In the late 1970s, there was a rumor that research was being done on using the brain’s alpha waves as a unique identifier of a person. It was posited that alpha wave activity could be measured using electroencephalography (EEG) or magnetoencephalography (MEG) as someone walks through a portal.
There are a few potential problems: alpha waves are most common during relaxed wakefulness with eyes closed (rather than during alert activity such as walking) and their frequency is very low (about 10 waves per second) permitting only a small sample to be read. However, the concept behind the rumor points to the pot of gold at the end of the authentication rainbow: the ability to positively identify someone without them touching anything or requiring them to interrupt their activity — the goal as yet only seen in science fiction.
The first factor in positive access control relies on a credential that is physical, e.g., a card (what you have); memorized, e.g., a password (what you know) or a measurable aspect (biometric) of the person, e.g., fingerprint (what you are).
Card systems are becoming more and more sophisticated in their capability for multiple uses and also in their security. For example, HID Global’s Secure Identity Object (SIO) and Trusted Identity Platform (TIP) frameworks; however, on its own, validating an access card does not verify or validate the person — only the credential.
Password systems have evolved as our data has become more important and/or personal. Simple four-digit PINs have been replaced with passwords containing stronger mixes of alpha, numeric and special characters. Their limitations mostly relate to the frailty of the human memory that lead us to either select passwords that are easier to memorize.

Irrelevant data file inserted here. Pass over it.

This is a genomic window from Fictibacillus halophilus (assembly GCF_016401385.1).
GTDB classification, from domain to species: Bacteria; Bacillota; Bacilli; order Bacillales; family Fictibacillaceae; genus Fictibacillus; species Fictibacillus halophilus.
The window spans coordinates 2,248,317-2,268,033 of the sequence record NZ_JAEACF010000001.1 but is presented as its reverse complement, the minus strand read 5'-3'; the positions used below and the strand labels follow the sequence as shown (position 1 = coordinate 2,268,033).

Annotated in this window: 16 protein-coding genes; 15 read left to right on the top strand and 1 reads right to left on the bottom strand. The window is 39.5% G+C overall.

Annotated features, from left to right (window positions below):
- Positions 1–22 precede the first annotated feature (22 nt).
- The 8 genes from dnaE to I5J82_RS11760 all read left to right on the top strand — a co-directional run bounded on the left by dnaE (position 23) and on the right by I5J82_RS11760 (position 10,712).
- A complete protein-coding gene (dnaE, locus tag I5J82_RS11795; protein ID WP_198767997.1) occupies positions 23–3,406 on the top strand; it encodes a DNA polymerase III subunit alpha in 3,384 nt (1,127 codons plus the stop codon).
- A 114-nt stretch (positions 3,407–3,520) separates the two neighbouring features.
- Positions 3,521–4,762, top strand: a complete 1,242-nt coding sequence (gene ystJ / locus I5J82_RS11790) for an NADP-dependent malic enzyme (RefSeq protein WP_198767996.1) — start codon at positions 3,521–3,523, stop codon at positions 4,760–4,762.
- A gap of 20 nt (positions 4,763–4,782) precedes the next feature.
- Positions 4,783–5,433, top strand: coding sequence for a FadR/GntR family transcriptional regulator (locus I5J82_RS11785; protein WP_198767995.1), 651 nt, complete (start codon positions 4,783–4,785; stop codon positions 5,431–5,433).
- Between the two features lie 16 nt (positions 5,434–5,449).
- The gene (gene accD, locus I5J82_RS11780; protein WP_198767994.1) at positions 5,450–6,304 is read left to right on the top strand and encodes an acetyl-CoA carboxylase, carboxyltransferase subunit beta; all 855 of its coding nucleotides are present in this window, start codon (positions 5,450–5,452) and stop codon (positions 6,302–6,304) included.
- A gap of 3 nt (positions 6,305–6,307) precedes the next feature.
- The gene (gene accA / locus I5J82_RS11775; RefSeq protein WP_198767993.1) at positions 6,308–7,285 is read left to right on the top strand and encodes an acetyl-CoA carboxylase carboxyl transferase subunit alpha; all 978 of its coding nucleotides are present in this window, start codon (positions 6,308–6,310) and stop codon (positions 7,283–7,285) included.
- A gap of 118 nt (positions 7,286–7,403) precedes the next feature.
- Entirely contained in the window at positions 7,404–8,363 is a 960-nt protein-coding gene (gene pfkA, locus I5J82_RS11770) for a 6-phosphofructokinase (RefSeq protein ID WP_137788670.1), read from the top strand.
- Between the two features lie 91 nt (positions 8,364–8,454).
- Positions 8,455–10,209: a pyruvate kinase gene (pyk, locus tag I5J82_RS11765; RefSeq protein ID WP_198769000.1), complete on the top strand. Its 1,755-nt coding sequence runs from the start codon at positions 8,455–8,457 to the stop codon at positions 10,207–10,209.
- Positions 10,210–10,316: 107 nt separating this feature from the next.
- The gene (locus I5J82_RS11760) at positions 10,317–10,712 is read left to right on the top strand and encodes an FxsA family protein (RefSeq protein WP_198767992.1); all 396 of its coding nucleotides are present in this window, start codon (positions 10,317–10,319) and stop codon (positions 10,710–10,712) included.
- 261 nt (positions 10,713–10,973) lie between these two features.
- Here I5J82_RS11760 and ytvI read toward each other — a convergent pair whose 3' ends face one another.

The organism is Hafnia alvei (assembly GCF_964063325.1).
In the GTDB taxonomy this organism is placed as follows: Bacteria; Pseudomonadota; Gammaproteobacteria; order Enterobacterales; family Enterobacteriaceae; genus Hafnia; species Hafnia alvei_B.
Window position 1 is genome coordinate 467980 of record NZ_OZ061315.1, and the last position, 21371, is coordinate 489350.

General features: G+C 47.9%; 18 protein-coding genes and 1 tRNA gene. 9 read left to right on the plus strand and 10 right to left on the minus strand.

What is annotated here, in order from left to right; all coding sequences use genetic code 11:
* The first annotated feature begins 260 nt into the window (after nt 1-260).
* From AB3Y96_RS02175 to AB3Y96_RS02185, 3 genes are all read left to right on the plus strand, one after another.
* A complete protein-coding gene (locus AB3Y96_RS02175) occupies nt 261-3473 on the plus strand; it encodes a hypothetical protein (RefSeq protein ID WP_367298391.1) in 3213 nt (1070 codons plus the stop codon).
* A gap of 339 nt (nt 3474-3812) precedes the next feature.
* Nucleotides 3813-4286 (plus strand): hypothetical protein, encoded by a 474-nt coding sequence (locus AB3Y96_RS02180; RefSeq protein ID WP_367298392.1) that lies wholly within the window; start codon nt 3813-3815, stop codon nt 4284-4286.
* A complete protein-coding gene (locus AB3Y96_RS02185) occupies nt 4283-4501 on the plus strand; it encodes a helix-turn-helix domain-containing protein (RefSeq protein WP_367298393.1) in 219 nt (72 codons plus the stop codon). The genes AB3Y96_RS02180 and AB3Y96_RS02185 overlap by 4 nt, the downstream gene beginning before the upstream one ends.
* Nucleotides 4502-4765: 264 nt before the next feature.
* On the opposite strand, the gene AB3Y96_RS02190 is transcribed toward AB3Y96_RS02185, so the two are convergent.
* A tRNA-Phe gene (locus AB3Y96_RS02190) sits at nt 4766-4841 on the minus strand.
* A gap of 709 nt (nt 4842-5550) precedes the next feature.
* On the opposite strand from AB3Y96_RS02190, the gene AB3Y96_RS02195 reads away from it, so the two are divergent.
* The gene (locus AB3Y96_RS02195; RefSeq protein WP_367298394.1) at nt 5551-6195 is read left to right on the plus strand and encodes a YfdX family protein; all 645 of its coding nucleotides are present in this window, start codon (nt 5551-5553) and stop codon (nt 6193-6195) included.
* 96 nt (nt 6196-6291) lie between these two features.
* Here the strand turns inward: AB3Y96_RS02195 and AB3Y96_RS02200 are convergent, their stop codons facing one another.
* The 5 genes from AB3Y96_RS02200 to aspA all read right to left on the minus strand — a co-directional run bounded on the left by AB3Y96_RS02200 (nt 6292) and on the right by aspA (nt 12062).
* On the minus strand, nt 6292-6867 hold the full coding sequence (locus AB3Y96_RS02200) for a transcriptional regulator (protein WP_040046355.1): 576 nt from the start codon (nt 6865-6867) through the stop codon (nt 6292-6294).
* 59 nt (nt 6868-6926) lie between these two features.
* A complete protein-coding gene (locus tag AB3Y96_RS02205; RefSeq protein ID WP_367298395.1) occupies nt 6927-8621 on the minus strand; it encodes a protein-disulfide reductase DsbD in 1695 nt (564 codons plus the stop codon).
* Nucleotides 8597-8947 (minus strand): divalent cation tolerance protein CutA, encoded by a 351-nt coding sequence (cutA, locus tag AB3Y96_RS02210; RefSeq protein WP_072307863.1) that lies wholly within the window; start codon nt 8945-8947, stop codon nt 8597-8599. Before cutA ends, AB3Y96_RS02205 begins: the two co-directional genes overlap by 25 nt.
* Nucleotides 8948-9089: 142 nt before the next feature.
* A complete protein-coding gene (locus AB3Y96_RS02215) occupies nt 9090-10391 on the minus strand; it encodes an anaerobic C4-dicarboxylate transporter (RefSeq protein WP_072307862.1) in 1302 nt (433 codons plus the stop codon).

Biometric identification has been around for eons: we use many human characteristics to recognize people we know: like face, voice and mannerisms, language, behavior, accents, hairstyle, clothing style and even eye color. Fingerprint, hand geometry and signature dynamics were three early leaders in a field that has expanded to include facial recognition, scanning of the iris, and blood vessel patterns in the eye, wrist, back of the hand, and the palm.
To be a candidate for biometrics, the characteristic under consideration must meet a number of criteria:
• The biometric must be measurable in real time — waiting an extended period of time at a door while a DNA sample is processed is far from acceptable.
• The biometric must be reducible to a template that can be recordable and searchable for comparison. Again, the processing time needs to be within fractions of a second to be acceptable.
• The characteristic must be sufficiently different to uniquely and repeatedly identify that person; and it should be stable over time.
• The biometric feature must be very difficult to falsify — for example, height and weight could easily be replicated, but blood vessel patterns would require extraordinary measures to synthesize.
A live biometric measurement never exactly matches the owner’s stored template, so some leeway is given to the acceptance/rejection threshold. On many biometric systems, error rates are adjustable, in some cases on a per-person basis to accommodate special characteristics. Examination of the point where errors are the same — the “Crossover Point” — enables comparison of different biometric systems.
Many biometric systems are based on hands. The PalmEntry2 from Fujitsu uses near-infrared light to measure vascular patterns in the palm. The device requires the blood in the veins to be flowing so the dismembered hand of a once authentic individual is not a valid credential. Taking the biometric measurements does not require contact with the sensor — the palm is held about two inches above the reader — and is not affected by surface skin conditions on the palm. It can include multi-factor authentication by adding PIN and/or card technologies.